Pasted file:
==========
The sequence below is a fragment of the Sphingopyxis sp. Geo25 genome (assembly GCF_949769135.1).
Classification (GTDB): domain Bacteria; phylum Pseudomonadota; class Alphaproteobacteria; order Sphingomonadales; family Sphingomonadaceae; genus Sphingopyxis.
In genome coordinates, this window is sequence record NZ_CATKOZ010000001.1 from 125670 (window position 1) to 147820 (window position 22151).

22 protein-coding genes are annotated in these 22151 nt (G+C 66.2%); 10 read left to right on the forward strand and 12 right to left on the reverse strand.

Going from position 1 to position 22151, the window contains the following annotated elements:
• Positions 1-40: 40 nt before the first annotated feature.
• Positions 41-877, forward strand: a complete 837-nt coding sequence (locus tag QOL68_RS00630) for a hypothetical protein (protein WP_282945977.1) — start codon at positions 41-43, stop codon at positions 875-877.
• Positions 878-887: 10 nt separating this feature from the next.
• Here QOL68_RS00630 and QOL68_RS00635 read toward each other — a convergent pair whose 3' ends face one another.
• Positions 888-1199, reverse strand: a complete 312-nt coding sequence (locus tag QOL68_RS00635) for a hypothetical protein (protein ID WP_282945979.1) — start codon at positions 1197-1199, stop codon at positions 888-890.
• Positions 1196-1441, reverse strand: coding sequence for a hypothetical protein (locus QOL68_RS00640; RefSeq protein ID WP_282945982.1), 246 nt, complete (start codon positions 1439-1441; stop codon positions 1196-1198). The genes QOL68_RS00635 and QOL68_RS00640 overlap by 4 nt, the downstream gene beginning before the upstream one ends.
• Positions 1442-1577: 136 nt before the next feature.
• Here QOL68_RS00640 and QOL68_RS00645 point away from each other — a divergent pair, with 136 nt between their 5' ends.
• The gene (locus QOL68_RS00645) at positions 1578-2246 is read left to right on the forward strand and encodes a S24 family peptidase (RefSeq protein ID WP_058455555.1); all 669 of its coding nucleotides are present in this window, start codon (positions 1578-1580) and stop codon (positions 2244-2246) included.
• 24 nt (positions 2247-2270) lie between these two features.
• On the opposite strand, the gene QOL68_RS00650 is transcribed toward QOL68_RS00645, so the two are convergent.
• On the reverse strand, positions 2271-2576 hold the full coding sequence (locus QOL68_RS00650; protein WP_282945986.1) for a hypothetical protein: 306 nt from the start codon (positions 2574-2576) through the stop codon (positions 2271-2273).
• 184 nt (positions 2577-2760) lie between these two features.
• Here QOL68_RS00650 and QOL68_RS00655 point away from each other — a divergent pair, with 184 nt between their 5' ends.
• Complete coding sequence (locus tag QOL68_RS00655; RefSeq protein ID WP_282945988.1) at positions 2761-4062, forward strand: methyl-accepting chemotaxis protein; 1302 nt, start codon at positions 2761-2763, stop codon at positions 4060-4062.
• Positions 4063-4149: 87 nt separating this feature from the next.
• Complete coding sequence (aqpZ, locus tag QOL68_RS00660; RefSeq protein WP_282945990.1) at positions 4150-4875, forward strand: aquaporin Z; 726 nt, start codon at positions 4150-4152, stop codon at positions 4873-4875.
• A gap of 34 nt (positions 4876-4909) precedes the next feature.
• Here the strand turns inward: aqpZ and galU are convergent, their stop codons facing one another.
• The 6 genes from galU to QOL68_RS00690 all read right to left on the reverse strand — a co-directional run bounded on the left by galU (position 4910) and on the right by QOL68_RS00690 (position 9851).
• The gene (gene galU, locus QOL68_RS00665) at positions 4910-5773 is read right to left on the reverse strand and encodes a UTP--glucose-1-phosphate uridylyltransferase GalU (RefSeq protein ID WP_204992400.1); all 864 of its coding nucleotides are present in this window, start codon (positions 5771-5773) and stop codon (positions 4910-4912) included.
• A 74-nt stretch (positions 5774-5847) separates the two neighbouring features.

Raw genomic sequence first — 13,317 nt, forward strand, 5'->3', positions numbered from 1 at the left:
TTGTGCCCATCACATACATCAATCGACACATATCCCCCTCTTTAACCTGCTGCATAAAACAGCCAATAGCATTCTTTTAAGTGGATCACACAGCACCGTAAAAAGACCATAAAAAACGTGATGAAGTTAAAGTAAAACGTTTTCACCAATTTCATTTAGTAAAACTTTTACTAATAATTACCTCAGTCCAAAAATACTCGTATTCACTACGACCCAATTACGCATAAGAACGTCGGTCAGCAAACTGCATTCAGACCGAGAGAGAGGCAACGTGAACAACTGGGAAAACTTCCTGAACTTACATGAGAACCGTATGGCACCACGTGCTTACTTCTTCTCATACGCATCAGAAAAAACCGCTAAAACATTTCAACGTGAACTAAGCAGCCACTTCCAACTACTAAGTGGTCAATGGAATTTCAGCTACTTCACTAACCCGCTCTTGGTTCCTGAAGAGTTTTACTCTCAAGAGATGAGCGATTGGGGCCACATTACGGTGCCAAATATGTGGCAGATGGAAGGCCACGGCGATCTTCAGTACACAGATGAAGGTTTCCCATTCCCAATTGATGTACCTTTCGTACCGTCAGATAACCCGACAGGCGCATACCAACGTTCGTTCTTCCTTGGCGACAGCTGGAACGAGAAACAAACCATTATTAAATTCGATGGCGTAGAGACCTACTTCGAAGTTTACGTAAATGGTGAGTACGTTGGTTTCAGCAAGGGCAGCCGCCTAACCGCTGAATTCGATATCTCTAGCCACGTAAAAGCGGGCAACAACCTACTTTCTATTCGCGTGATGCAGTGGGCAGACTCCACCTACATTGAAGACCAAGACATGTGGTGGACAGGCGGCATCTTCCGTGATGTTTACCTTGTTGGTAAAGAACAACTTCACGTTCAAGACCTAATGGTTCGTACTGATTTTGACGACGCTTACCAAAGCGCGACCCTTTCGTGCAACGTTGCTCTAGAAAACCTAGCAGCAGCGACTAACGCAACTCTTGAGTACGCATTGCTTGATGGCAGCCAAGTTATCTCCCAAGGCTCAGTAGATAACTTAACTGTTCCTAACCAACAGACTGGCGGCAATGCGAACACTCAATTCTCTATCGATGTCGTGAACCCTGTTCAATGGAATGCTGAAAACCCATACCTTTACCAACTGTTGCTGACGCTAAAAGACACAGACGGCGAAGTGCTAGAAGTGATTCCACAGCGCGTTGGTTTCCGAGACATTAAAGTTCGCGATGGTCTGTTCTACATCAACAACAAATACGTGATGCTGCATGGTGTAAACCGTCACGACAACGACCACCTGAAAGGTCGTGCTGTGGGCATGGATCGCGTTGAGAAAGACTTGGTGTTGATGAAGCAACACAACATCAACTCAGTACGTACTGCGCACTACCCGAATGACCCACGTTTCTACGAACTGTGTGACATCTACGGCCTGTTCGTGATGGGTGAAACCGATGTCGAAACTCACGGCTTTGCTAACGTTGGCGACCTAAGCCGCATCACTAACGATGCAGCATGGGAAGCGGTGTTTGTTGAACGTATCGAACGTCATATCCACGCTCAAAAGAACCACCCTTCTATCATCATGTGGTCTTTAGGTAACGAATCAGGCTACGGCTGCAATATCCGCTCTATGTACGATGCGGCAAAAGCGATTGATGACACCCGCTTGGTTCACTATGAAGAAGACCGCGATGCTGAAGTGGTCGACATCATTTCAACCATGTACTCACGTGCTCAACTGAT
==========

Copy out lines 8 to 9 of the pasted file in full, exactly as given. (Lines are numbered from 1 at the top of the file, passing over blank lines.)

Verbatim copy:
• Positions 878-887: 10 nt separating this feature from the next.
• Here QOL68_RS00630 and QOL68_RS00635 read toward each other — a convergent pair whose 3' ends face one another.